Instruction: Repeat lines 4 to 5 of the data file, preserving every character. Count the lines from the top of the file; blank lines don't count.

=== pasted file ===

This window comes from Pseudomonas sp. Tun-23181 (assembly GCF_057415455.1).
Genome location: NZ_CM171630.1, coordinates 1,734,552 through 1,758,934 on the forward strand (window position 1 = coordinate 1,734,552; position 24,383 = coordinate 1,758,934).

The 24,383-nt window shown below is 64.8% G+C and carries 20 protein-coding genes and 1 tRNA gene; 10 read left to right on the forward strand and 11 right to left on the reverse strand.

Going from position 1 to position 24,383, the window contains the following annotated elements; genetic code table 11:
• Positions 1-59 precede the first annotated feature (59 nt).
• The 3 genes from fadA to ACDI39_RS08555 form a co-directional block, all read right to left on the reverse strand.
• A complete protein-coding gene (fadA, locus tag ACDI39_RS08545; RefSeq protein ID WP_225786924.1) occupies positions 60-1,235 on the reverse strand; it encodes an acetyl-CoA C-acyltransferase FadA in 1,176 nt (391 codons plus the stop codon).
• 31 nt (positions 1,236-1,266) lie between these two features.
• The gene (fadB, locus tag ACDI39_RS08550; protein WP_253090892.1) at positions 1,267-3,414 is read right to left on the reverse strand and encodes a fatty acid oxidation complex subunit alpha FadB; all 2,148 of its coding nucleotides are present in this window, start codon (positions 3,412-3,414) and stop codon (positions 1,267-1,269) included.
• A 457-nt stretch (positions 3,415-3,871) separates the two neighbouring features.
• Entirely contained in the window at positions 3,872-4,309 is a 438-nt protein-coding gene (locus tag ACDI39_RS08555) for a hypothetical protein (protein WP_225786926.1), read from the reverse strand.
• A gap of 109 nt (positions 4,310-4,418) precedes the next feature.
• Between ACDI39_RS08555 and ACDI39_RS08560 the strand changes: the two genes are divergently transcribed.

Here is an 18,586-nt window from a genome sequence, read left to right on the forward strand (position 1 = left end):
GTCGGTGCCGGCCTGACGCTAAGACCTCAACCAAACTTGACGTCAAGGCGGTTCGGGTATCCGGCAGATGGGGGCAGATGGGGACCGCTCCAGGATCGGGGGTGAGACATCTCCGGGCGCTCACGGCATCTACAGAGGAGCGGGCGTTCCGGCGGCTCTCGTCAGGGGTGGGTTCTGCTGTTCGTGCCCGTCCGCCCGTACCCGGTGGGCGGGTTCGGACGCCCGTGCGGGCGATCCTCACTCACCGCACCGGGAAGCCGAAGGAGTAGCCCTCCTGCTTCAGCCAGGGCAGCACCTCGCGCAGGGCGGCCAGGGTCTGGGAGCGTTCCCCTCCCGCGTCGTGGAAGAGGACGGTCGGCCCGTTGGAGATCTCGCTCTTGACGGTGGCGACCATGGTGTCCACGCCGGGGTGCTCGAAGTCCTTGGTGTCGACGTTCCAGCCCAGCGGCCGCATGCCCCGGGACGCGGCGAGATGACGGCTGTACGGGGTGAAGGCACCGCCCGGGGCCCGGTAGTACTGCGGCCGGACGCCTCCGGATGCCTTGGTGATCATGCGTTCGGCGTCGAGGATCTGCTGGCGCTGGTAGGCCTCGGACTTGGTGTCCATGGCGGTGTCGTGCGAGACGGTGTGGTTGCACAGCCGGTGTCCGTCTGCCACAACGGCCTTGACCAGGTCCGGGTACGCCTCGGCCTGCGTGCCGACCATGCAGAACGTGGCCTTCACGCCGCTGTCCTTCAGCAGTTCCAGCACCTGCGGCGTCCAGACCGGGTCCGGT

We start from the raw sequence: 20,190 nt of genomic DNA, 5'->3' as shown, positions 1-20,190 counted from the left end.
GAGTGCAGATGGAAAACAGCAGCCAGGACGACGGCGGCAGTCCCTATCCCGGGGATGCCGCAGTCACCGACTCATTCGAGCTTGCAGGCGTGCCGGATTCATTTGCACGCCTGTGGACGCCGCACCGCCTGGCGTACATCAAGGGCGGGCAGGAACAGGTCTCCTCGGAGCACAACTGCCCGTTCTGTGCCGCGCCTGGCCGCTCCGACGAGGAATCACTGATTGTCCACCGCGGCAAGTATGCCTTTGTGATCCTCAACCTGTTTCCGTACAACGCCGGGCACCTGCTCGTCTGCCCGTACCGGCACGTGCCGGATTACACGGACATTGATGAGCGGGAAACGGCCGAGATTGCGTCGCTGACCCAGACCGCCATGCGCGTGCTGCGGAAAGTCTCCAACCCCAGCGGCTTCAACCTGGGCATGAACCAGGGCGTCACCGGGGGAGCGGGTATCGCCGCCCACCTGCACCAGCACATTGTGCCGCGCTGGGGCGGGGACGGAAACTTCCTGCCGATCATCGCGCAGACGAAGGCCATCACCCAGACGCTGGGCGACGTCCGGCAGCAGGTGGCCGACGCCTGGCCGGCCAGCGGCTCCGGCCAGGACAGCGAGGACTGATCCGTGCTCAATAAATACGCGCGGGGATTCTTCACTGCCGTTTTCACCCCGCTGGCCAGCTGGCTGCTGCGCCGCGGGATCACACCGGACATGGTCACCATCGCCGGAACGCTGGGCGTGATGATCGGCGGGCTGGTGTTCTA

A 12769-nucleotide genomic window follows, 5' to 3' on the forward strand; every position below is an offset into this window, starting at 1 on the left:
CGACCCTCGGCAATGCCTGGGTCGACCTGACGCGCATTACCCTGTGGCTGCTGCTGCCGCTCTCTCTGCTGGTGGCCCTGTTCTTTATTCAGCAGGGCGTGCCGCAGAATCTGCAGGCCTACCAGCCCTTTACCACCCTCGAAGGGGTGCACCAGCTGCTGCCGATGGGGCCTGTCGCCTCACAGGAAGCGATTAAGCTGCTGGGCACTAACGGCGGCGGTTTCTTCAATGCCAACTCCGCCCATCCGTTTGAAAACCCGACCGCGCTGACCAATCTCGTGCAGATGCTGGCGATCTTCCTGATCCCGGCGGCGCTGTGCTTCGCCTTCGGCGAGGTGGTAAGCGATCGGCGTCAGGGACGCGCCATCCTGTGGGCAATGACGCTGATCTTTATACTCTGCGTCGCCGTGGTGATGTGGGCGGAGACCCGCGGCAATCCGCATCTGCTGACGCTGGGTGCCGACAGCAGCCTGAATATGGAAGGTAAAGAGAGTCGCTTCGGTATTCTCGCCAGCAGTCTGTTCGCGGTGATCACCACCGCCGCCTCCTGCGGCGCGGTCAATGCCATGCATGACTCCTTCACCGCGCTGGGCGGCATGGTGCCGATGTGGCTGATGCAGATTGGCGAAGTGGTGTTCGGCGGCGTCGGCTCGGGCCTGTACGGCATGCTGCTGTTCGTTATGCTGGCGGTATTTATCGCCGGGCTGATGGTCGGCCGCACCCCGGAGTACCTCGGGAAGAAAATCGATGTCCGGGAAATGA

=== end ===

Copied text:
Going from position 1 to position 24,383, the window contains the following annotated elements; genetic code table 11:
• Positions 1-59 precede the first annotated feature (59 nt).